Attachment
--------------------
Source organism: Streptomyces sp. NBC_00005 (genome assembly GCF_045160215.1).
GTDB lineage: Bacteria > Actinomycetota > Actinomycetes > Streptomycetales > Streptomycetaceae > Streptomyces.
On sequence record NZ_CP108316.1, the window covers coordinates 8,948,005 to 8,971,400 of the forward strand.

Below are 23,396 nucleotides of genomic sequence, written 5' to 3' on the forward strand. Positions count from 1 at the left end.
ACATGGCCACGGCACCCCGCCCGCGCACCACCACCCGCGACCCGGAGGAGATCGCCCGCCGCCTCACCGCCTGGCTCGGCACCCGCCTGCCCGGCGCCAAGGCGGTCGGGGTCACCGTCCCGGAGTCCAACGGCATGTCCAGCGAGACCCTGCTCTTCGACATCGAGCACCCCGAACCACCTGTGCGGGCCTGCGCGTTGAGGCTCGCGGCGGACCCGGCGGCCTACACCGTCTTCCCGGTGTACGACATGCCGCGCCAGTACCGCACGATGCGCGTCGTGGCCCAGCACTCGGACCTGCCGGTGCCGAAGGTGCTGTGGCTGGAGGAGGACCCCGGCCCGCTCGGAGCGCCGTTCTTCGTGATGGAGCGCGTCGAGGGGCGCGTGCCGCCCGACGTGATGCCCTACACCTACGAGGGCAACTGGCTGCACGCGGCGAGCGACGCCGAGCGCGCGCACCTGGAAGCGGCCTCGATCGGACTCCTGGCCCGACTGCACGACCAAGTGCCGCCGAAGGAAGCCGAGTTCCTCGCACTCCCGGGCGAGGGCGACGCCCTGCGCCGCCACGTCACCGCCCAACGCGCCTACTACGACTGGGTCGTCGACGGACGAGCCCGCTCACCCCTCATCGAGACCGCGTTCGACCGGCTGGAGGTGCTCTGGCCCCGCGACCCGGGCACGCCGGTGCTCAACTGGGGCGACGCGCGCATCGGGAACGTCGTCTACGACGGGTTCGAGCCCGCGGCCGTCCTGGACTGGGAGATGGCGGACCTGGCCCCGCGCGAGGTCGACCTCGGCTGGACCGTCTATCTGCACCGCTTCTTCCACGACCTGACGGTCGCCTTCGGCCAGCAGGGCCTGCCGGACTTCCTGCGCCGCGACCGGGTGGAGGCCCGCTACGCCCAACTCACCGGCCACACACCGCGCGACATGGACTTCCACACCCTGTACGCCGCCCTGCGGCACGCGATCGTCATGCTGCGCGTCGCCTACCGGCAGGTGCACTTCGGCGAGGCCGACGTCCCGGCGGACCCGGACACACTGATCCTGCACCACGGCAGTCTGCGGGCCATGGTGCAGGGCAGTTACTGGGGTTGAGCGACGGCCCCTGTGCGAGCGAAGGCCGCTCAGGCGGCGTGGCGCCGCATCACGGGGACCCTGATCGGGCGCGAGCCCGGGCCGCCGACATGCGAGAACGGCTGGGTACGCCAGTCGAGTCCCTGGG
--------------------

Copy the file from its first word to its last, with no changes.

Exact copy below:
Source organism: Streptomyces sp. NBC_00005 (genome assembly GCF_045160215.1).
GTDB lineage: Bacteria > Actinomycetota > Actinomycetes > Streptomycetales > Streptomycetaceae > Streptomyces.
On sequence record NZ_CP108316.1, the window covers coordinates 8,948,005 to 8,971,400 of the forward strand.

Below are 23,396 nucleotides of genomic sequence, written 5' to 3' on the forward strand. Positions count from 1 at the left end.
ACATGGCCACGGCACCCCGCCCGCGCACCACCACCCGCGACCCGGAGGAGATCGCCCGCCGCCTCACCGCCTGGCTCGGCACCCGCCTGCCCGGCGCCAAGGCGGTCGGGGTCACCGTCCCGGAGTCCAACGGCATGTCCAGCGAGACCCTGCTCTTCGACATCGAGCACCCCGAACCACCTGTGCGGGCCTGCGCGTTGAGGCTCGCGGCGGACCCGGCGGCCTACACCGTCTTCCCGGTGTACGACATGCCGCGCCAGTACCGCACGATGCGCGTCGTGGCCCAGCACTCGGACCTGCCGGTGCCGAAGGTGCTGTGGCTGGAGGAGGACCCCGGCCCGCTCGGAGCGCCGTTCTTCGTGATGGAGCGCGTCGAGGGGCGCGTGCCGCCCGACGTGATGCCCTACACCTACGAGGGCAACTGGCTGCACGCGGCGAGCGACGCCGAGCGCGCGCACCTGGAAGCGGCCTCGATCGGACTCCTGGCCCGACTGCACGACCAAGTGCCGCCGAAGGAAGCCGAGTTCCTCGCACTCCCGGGCGAGGGCGACGCCCTGCGCCGCCACGTCACCGCCCAACGCGCCTACTACGACTGGGTCGTCGACGGACGAGCCCGCTCACCCCTCATCGAGACCGCGTTCGACCGGCTGGAGGTGCTCTGGCCCCGCGACCCGGGCACGCCGGTGCTCAACTGGGGCGACGCGCGCATCGGGAACGTCGTCTACGACGGGTTCGAGCCCGCGGCCGTCCTGGACTGGGAGATGGCGGACCTGGCCCCGCGCGAGGTCGACCTCGGCTGGACCGTCTATCTGCACCGCTTCTTCCACGACCTGACGGTCGCCTTCGGCCAGCAGGGCCTGCCGGACTTCCTGCGCCGCGACCGGGTGGAGGCCCGCTACGCCCAACTCACCGGCCACACACCGCGCGACATGGACTTCCACACCCTGTACGCCGCCCTGCGGCACGCGATCGTCATGCTGCGCGTCGCCTACCGGCAGGTGCACTTCGGCGAGGCCGACGTCCCGGCGGACCCGGACACACTGATCCTGCACCACGGCAGTCTGCGGGCCATGGTGCAGGGCAGTTACTGGGGTTGAGCGACGGCCCCTGTGCGAGCGAAGGCCGCTCAGGCGGCGTGGCGCCGCATCACGGGGACCCTGATCGGGCGCGAGCCCGGGCCGCCGACATGCGAGAACGGCTGGGTACGCCAGTCGAGTCCCTGGG